Jonathan Martin’s deep, deep dive into the problems of Jon Huntsman’s presidential campaign is much more fascinating than a study of a last-place candidacy really should be. The proportionate number of former aides who have taken it upon themselves to trash their candidate is staggering. And this isn’t Newt Gingrich we’re talking about – this is a guy whose life in elective office began in 2004. If this thing doesn’t turn around, quitting the Chinese Embassy for a 2012 bid has got to rank up there with Hank Paulson leaving Goldman Sachs, high up in the Annals of Bad Decisions Driven by the Deceptive Glamor of Political Power.
Just as interesting as the profile: Democratic and Democratic-aligned campaigns keep sending it out, to make sure reporters have seen it. Why? Is it just an appreciation for good journalism? Is it that Huntsman must be stopped before it’s too late? At this point, the best Democratic scenario would actually involve Huntsman winning the nomination, irritating the conservative base with his heresies, and inspiring a third party campaign that allows Barack Obama to eke out plurality wins in swing states.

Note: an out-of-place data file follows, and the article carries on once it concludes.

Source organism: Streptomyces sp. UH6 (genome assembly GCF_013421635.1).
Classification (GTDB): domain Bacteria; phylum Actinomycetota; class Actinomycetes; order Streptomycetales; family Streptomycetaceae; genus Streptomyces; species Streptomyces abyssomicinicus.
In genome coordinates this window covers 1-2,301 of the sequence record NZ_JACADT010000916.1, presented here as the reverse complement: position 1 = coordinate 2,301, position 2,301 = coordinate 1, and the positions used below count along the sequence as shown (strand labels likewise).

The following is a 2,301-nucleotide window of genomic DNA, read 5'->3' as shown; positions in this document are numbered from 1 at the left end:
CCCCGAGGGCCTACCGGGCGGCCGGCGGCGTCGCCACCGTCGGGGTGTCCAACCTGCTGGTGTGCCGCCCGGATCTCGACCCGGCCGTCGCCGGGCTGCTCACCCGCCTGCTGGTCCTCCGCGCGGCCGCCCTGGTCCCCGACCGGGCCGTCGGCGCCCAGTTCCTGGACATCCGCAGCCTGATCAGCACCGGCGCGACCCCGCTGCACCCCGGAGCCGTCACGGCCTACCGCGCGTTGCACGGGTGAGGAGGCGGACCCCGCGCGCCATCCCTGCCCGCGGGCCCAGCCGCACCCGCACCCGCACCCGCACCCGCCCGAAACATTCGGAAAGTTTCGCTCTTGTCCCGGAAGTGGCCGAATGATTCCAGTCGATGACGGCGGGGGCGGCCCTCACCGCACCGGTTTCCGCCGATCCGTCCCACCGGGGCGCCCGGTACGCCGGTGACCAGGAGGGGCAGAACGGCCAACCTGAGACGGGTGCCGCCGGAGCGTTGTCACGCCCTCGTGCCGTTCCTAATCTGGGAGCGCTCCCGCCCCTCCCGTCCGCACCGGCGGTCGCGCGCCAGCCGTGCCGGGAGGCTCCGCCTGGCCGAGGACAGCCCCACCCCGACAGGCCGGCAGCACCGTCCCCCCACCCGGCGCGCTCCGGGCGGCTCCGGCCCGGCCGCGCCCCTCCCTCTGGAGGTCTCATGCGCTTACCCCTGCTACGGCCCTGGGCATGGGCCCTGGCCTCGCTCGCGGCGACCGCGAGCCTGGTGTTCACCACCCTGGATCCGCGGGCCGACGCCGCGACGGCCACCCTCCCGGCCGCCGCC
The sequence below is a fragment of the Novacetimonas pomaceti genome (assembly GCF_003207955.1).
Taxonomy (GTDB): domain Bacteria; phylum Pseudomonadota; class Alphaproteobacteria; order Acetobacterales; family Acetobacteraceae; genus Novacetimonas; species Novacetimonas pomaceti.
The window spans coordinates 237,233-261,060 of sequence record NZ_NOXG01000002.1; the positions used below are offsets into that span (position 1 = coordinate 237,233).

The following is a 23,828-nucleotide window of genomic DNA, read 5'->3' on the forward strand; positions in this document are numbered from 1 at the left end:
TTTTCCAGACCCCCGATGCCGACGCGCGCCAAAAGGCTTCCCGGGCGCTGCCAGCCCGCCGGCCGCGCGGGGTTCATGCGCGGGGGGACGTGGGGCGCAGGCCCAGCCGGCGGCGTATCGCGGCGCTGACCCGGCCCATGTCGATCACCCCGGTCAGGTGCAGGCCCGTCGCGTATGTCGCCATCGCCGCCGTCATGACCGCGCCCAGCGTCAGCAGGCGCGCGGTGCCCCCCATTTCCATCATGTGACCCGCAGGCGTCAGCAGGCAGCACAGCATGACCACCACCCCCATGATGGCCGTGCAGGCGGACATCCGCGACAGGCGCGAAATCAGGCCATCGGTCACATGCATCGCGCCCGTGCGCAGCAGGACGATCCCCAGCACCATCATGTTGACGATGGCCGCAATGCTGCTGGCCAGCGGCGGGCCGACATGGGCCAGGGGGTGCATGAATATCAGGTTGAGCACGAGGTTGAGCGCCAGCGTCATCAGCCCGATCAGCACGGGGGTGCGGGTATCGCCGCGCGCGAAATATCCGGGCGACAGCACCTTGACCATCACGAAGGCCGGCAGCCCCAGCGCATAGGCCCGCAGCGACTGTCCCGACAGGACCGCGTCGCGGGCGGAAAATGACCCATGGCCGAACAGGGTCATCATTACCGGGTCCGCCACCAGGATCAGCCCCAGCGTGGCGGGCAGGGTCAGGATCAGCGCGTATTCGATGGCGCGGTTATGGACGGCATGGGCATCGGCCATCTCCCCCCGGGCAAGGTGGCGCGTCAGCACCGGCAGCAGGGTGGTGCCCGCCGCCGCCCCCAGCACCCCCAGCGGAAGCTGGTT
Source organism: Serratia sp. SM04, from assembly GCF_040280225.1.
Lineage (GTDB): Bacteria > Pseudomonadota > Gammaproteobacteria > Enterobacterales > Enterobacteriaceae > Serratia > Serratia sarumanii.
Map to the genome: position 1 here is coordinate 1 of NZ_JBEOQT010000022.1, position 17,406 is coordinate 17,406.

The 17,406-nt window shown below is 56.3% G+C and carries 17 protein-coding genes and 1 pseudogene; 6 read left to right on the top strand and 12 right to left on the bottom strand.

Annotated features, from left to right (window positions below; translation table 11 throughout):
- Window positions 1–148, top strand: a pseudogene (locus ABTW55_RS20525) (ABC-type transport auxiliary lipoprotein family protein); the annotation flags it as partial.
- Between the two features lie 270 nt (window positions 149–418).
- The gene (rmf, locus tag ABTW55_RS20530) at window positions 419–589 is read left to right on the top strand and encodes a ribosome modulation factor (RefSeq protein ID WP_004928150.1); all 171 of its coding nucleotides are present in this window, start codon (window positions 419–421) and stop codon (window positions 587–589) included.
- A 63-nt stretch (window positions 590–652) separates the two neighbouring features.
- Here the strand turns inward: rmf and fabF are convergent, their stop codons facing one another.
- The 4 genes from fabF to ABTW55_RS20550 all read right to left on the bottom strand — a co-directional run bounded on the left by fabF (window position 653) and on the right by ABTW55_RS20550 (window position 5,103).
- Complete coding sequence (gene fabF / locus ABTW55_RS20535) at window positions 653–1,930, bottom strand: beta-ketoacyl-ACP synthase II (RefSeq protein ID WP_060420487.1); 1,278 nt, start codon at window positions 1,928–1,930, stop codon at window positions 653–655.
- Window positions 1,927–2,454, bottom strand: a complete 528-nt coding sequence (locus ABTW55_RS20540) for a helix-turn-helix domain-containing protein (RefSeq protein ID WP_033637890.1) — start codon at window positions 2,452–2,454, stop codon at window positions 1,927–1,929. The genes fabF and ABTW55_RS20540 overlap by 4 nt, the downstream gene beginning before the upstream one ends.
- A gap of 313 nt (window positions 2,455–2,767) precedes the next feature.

Huntsman Corp (HUN.N) shares fell as much as 24 percent on Thursday after second-quarter profit narrowly missed Wall Street’s expectations, hurt by higher costs for the materials it uses to make chemicals.
Oh, come on.